Utility infrastructure is not at the forefront of most people’s minds, usually because it is invisible. However, even in the broader community, microtunnelling is becoming a hot topic.
The practice of microtunneling originated in Japan and Europe in the late 1980s, but it has taken a couple of decades to catch on around the world. Microtunneling is less invasive than other civil engineering practices, and because of this, it has become increasingly popular.
Compared to open-cut pipeline installation, microtunnelling involves replacing continuous trenches with widely spaced shafts. Therefore it has a much lower carbon footprint and it is a much more environmentally-controlled approach.
Microtunneling is considered to be a fast alternative to traditional pipe installation systems, so it is being used to replace ageing water, sewer, gas, electricity, and telecommunications systems. It is a trenchless technology which is used to bore smaller tunnels, usually 0.6 – 2m in diameter.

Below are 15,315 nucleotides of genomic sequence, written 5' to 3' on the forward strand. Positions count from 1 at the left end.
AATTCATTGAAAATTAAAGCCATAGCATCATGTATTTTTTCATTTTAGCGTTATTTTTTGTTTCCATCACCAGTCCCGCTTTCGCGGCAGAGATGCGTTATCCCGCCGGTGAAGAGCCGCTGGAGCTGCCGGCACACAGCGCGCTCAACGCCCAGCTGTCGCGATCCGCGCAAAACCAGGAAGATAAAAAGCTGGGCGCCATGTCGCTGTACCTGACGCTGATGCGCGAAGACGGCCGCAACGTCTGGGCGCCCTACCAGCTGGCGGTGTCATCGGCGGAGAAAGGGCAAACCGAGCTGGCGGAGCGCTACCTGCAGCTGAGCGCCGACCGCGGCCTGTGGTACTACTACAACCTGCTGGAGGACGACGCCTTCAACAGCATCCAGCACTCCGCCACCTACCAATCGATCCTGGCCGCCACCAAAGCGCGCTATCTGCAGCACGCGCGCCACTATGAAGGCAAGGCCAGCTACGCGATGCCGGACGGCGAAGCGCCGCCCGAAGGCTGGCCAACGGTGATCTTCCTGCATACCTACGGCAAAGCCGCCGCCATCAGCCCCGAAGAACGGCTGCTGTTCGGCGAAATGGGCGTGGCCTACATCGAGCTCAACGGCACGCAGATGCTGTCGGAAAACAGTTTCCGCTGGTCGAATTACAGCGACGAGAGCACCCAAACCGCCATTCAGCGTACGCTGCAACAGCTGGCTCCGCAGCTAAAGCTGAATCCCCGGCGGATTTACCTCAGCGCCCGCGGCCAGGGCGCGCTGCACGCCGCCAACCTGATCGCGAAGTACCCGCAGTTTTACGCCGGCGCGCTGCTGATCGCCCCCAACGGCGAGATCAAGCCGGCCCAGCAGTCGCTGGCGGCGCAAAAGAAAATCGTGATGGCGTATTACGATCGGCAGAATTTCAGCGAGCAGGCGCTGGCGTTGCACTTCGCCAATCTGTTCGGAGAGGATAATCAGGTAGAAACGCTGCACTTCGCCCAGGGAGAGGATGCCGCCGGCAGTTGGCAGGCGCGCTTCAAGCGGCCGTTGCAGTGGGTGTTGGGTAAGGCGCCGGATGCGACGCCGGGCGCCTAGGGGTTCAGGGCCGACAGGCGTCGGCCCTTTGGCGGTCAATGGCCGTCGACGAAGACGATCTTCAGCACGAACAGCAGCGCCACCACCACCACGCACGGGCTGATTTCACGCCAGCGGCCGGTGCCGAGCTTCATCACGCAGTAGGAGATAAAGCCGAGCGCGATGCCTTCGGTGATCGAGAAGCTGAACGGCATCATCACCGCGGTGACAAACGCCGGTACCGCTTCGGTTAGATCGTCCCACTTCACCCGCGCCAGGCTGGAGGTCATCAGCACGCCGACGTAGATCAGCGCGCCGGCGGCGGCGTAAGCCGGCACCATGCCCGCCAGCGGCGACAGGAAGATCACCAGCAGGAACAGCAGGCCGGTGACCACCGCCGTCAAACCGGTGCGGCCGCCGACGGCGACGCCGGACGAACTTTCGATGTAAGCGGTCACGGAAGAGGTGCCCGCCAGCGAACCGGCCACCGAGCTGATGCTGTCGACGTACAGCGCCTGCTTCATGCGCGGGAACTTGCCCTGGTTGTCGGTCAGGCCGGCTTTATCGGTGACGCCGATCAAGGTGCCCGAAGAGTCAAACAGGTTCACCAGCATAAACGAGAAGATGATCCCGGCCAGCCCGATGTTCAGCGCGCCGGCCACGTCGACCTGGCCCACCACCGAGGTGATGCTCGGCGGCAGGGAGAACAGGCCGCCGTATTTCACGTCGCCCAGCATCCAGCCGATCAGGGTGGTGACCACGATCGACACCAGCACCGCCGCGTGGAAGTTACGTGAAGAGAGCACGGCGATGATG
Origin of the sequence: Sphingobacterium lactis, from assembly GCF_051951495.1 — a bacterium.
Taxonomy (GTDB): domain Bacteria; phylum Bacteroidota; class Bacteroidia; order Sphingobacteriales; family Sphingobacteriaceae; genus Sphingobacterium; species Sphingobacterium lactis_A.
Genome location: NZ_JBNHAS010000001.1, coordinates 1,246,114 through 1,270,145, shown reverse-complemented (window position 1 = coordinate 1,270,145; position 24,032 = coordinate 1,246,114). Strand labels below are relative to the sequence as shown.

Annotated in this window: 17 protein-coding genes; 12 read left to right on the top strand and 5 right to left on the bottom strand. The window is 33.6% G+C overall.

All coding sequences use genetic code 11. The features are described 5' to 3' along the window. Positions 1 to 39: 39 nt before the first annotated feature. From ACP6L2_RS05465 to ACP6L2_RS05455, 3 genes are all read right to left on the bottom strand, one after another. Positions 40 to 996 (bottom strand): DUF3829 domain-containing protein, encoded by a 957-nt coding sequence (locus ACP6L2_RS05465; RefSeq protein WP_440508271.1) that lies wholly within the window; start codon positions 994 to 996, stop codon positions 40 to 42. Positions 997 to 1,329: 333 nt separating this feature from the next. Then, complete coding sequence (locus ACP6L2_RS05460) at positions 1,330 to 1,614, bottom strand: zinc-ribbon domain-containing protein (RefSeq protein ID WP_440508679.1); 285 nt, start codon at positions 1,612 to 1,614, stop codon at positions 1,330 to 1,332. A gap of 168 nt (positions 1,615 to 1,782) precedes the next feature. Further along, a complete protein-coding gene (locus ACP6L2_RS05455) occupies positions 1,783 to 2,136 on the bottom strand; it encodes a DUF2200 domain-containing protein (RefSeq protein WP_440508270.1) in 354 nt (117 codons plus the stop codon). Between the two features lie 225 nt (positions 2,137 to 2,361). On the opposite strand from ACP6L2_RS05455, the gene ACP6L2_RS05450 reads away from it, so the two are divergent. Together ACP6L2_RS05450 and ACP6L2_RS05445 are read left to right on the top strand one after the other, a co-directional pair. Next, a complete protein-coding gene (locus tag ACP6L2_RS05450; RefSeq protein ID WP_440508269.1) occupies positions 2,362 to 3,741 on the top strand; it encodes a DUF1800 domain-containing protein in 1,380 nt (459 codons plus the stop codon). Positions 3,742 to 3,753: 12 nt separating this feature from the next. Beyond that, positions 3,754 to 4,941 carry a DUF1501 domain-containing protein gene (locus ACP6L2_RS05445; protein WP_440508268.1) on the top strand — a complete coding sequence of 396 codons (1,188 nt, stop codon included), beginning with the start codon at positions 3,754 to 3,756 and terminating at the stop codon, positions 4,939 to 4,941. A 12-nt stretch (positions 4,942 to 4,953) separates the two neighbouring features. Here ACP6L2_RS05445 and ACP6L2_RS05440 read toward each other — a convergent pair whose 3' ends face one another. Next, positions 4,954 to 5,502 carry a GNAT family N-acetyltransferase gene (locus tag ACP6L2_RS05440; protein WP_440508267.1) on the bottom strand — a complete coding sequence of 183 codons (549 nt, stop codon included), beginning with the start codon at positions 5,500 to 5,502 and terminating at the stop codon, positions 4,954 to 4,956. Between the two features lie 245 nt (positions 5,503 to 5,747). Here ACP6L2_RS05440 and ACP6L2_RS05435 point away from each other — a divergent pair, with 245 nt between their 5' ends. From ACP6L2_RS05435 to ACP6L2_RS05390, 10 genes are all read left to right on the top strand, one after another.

Successful microtunnelling relies on great planning from above. It is similar to pipe jacking, but instead, it is remote-controlled. A slurry system is used to retrieve the spoil (excavated material). Microtunneling is a great solution in instances where a higher degree of installation accuracy is required.
One great benefit of microtunnelling is that it is extremely accurate on line and grade, especially when compared to other trenchless methods. With microtunnelling, hitting the mark of plus/minus one inch is certain. This makes microtunnelling a great technique for gravity pipelines or sewer projects.
If you are interested in hiring a civil engineering company to work on a microtunneling project, just get in touch with the expert team at SB Civils.